Women claim Essure sterilization coils ruined their health

6:14 PM, Nov 25, 2013   |    comments
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Thousands of women who had Essure sterilization coils inserted now say they regret the decision.

Over 3,000 women have started a Facebook group to offer support and information they said is not forthcoming from the manufacturer or the Food and Drug Administration.

MORE: Facebook page Essure problems

Essure was developed by the company Conceptus, and approved in 2002 after undergoing the most strenuous testing required by the FDA for "pre-market approval". Two tiny metal coils are inserted into the fallopian tubes in an outpatient procedure. The coils cause scarring within the fallopian tubes and eventual closure, preventing pregnancy.

The insertion of Essure is marketed as a lower cost alternative to tubal ligation, with fewer risks and less downtime.

"It was cheaper for me to do this because my co-pay was only $10 versus $600 (for tubal ligation)," said Sacramento resident Stephanie Bogan, who got her Essure coils four years ago. Bogan said the coil inside one of her fallopian tubes is crooked causing her near constant pain.

"I started having problems the next day. I went home and I was in pain," Stockton resident Alicia Perry added. "I called my doctor who said, 'your body just needs to get used to it.' So I took that. It's been eight years of pain."

Women got together online and shared their horror stories and experiences about Essure. The women reported that the coils broke, moved into other organs, led to accidental pregnancy, terminated pregnancy by piercing the birth sacs, caused skin rashes and led to immunity problems due to the metal materials in the coils.

The women said most doctors refuse to remove the coils unless the patient is willing to go through a hysterectomy.

"There are two facilities that offer coil removal," Marysville Essure patient Angela Lynch said. "You have to pay cash because they don't take insurance. One of them is in Cleveland and the other is in Georgia."

Lynch is one of several women organizing Essure patients online and waging a social media war against the company and the FDA.

"I cringe every single time we have another woman join the Facebook group," Lynch said.

Lynch posts new correspondences with the FDA weekly and encourages other women to post x-rays, surgical photos and post redacted hysterectomy reports from their doctors. While the social media angle has been effective, the road to legal remedy is rough.

"Once that device goes through that pre-market approval process, they (the manufacturer) are shielded from liability for harm." Medical law specialist Attorney Eric Ratinoff said. "Whether you're talking about medical devices or drugs, consumers are in a very bad position because the remedies that we've traditionally recognized for people who've been harmed by a defective product have been curtailed."

Bayer purchased the maker of Essure earlier this year and has responded to the criticism with statistics on the success rate of the coils. Rosemarie Yancosek, Bayer head of US External Communications, said the strenuous testing originally conducted on Essure stands as proof of the product's reliability.

"The US Food & Drug administration reviewed, among other things, the results from a five-year Essure study," Yancosek said. "The FDA found that although there is evidence of complications, as there are with all medical devices, overall results from this study did not demonstrate any new safety problems or an increased incidence of problems already known."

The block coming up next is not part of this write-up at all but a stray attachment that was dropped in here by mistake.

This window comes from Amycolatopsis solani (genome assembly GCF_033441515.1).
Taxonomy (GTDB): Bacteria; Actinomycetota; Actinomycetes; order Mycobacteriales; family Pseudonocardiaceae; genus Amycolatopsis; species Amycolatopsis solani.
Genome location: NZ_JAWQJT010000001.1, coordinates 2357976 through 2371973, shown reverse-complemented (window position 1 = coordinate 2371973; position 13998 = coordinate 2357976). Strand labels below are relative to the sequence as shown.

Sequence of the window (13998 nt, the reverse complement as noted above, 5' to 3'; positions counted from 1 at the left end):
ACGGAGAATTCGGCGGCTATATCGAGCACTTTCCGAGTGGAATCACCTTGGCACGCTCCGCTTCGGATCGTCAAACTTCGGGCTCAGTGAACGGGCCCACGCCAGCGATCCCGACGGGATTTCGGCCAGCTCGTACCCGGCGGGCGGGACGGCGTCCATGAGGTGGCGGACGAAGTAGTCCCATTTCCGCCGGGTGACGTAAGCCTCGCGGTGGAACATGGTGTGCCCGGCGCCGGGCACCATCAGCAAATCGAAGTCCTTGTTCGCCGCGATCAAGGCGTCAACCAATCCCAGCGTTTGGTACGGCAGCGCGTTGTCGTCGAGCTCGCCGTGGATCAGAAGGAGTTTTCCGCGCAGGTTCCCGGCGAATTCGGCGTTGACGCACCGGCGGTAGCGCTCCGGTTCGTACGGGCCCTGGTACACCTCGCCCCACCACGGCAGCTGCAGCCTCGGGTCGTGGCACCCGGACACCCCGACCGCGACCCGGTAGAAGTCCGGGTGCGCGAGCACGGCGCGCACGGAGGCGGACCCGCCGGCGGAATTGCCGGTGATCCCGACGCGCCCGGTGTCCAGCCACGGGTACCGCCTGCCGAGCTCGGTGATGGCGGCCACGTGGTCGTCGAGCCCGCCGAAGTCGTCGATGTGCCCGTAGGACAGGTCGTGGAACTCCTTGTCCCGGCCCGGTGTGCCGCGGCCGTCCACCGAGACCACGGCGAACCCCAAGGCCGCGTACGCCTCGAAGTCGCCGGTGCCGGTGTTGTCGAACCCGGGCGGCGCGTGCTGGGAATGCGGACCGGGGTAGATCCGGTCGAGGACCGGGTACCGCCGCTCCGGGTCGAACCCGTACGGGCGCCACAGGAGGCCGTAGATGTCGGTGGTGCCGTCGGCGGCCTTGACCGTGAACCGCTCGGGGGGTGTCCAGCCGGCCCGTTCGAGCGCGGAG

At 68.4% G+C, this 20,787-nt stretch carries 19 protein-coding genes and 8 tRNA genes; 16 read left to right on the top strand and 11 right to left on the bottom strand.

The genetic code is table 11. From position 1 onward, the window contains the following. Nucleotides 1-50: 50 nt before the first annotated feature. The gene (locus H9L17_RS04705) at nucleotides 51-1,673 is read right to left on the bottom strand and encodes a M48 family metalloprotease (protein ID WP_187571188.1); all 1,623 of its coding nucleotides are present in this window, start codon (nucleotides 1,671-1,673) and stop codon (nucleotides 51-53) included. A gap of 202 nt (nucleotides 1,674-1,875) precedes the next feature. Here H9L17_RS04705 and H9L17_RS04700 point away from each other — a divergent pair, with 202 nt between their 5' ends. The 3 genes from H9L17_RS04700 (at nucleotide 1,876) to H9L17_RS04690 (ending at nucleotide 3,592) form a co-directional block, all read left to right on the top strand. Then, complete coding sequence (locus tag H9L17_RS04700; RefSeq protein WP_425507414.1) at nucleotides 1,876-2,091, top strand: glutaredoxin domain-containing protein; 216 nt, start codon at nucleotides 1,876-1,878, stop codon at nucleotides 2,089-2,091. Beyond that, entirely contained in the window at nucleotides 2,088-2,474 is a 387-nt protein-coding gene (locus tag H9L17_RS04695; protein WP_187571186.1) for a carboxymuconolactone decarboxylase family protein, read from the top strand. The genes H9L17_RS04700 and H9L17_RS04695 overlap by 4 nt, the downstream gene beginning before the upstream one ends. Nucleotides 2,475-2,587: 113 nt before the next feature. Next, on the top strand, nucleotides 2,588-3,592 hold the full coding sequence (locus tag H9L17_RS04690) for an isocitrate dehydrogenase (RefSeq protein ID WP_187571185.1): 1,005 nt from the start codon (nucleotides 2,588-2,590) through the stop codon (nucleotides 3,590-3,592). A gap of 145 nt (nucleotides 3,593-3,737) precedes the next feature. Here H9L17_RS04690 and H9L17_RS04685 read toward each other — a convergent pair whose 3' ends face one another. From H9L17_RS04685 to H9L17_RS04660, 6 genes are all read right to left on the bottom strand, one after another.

Yancosek claims that 750,000 women worldwide rely upon Essure for permanent birth control and that, "the American College of Obstetricians and Gynecologists has recognized this type of sterilization has high efficacy and low procedure-related risk, cost and resource requirements."

The thousands of women online admit it is cheaper and easier, but not necessarily healthier.

"We are responsible women who decided we were done building our family," Stockton Essure patient Amber Wyckoff said. "We are being punished for that."

The women have reached out to activist Erin Brockovich, who has started a website devoted to Essure patients unhappy with their result.

MORE: EssureProcedure.net 

Bayer's full statement on Essure:

At Bayer, we care about patients and take the safety of our products very seriously. We are saddened to hear of any serious health condition affecting a patient using one of our products, regardless of the cause. Essure was approved by the FDA in 2002, and has a well-documented benefit-risk profile, with over 400 peer-reviewed publications and abstracts supporting Essure's safety, efficacy and cost-effectiveness. Approximately 750,000 women worldwide rely upon the Essure procedure for permanent birth control.   

The US Food & Drug Administration (FDA) reviewed, among other things, the results from a five-year Essure study. The FDA found that "[a]lthough there is evidence of complications, as there are with all medical devices, overall results from this study did not demonstrate any new safety problems or an increased incidence of problems already known." 

MORE: Full FDA report on Essure  

In addition, a recent practice bulletin issued by the American College of Obstetricians and Gynecologists (ACOG) has recognized that hysteroscopic tubal occlusion for sterilization has high efficacy and low procedure-related risk, cost, and resource requirements.   

No form of birth control is without risk or should be considered appropriate for every woman. It is important that women discuss the risks and benefits of any birth control option with their physicians. 

Thank you again for allowing us to provide our commentary. 

Best regards, 

Rosemarie Yancosek
Head, U.S. External Communications

News10/KXTV

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